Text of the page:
It has been successful in drawing in to its events not just well-known names but leading British cultural and scientific institutions, like the Royal Society of Arts and the Royal Institution. It has been equally successful at drawing in commercial support from major corporations. A Genes and Society Festival in London in April 2003, for example, was held 'in association with Pfizer', the biotech/pharmaceutical giant. Also thanked for its assistance was CropLife International - a 'global federation' led by BASF, Bayer, Dow, DuPont, Monsanto and Syngenta. Biotech/pharmaceutical giant Novartis has also been mentioned as a source of funding (see below).
The IoI was launched in the summer of 2000 by Claire Fox, the sister of Fiona Fox, the director of the Science Media Centre. Shortly afterwards, Helene Guldberg, who with Fox had co-published the magazine LM, helped to launch the IoI's sister organisation, the online 'magazine' Spiked. Both claim to be about encouraging free speeech and a much more open-minded approach.
IoI operates out of LM 's old offices in Smithfield in London. LM, in turn, was a reincarnation of Living Marxism, the monthly review of the Revolutionary Communist Party (RCP). Both Fox and Guldberg were leading members of the RCP.
While IoI claims to be all about opening up public debate and taking it beyond 'contemporary orthodoxies' that 'narrow discussion,' in reality its events are carefully crafted to create an appearance of free and lively debate as a vehicle for communicating LM/IoI's own narrow orthodoxies.
The construction of the events follows a set pattern. Well-known figures, who will help to draw in audiences, are invited to take part in events designed to promote the LM agenda. Invitations to speakers are sometimes made via third parties. The news broadcaster Jon Snow, according to a Guardian article, withdrew from an event to which he had been invited by the Royal Society of Arts after realising the IoI's involvement. Snow felt there was a lack of transparency. 'I didn't have a clear idea of who they were,' he said. This lack of transparency affects almost every aspect of IoI events, as the article notes: 'From the platforms and the floor, the LM line is assiduously promoted by the magazine's supporters and contributors - often without clear attribution of their affiliations.'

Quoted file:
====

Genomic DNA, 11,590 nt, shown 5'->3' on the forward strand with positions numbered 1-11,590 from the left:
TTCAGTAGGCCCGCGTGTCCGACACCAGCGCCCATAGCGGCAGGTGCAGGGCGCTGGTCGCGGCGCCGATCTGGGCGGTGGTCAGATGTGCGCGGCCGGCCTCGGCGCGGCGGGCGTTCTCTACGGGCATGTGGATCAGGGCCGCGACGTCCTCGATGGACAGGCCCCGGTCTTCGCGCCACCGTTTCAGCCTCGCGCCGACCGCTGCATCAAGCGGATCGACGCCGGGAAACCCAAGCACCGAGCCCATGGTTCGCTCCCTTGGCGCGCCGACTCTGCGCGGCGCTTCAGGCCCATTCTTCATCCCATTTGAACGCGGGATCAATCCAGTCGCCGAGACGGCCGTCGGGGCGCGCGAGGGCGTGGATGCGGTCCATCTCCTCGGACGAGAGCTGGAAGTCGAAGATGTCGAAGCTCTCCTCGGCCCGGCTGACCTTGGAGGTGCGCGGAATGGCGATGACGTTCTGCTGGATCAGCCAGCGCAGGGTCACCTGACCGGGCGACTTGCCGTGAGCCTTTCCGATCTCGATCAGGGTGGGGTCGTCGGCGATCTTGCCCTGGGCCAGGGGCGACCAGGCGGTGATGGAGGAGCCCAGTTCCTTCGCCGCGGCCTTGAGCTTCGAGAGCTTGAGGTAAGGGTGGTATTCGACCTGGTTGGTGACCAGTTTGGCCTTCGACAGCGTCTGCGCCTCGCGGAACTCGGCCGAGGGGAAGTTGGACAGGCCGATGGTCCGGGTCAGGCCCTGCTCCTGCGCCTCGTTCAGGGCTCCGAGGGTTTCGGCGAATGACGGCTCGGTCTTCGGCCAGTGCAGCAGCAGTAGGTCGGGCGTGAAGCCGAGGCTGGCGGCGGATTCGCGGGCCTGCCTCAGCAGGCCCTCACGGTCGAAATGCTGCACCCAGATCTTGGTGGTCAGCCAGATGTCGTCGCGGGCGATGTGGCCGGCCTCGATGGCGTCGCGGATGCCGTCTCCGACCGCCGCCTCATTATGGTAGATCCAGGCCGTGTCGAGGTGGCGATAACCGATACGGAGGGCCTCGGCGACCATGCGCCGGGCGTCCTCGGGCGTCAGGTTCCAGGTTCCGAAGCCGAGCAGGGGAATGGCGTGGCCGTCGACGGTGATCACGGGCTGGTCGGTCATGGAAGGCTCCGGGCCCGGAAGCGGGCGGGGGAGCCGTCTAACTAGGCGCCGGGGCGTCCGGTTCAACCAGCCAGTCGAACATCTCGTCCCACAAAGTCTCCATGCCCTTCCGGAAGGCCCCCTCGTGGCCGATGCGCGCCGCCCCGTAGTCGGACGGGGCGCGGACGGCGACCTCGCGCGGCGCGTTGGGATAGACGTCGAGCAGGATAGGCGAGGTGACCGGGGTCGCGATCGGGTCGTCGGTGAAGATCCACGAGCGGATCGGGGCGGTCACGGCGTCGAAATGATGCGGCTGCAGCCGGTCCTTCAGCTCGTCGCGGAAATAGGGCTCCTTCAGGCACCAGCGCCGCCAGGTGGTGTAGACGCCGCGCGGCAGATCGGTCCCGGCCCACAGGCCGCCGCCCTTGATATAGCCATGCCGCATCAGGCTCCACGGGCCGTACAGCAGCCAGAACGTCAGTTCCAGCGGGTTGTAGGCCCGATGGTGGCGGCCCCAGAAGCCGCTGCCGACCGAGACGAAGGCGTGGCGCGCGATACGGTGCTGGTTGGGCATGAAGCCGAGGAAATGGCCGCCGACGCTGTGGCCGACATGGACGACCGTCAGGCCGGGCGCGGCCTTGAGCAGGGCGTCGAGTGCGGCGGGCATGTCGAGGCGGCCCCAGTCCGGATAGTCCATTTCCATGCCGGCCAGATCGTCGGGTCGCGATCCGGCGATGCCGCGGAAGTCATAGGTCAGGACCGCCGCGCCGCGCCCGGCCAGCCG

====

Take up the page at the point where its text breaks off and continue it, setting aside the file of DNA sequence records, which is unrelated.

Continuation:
In the book of the debate of Compensation Crazy, for instance, we get the views of one of the contributors, Tracey Brown, presented simply as those of a 'Risk Analyst'. There is no disclosure of her long-term involvement with the political network behind LM/Spiked and IoI, to all of which she has contributed over the years. Moreover, the views Brown sets out as her own in the debate coincide exactly with the 'LM line' on the issue. The members of the network never go beyond their own narrow orthodoxy.
Another example of how the IoI engineers events to promote its agenda is provided by its Genes & Society Festival in April 2003, an event organised by the IoI's Science and Society Director, Tony Gilland, assisted by Ellen Raphael, the Assistant Director of Sense About Science, amongst others.
Of the main contributors to the two day event around 15-20 are known to be part of the network behind LM/IoI. There was nothing in how they were presented, however, to alert either their fellow contributors or the audience to this. This is significant because those behind LM/IoI are fervently opposed to any restrictions on GM crops, cloning or other genetic technologies. But this shared vision is made to appear to the audience to be coming from a series of independent commentators presented as diverse individuals - a GP, a Professor of Sociology, a disability policy analyst, a science writer - or as representatives of diverse organisations - the Genetic Interest Group, Sense about Science, Cyberia etc.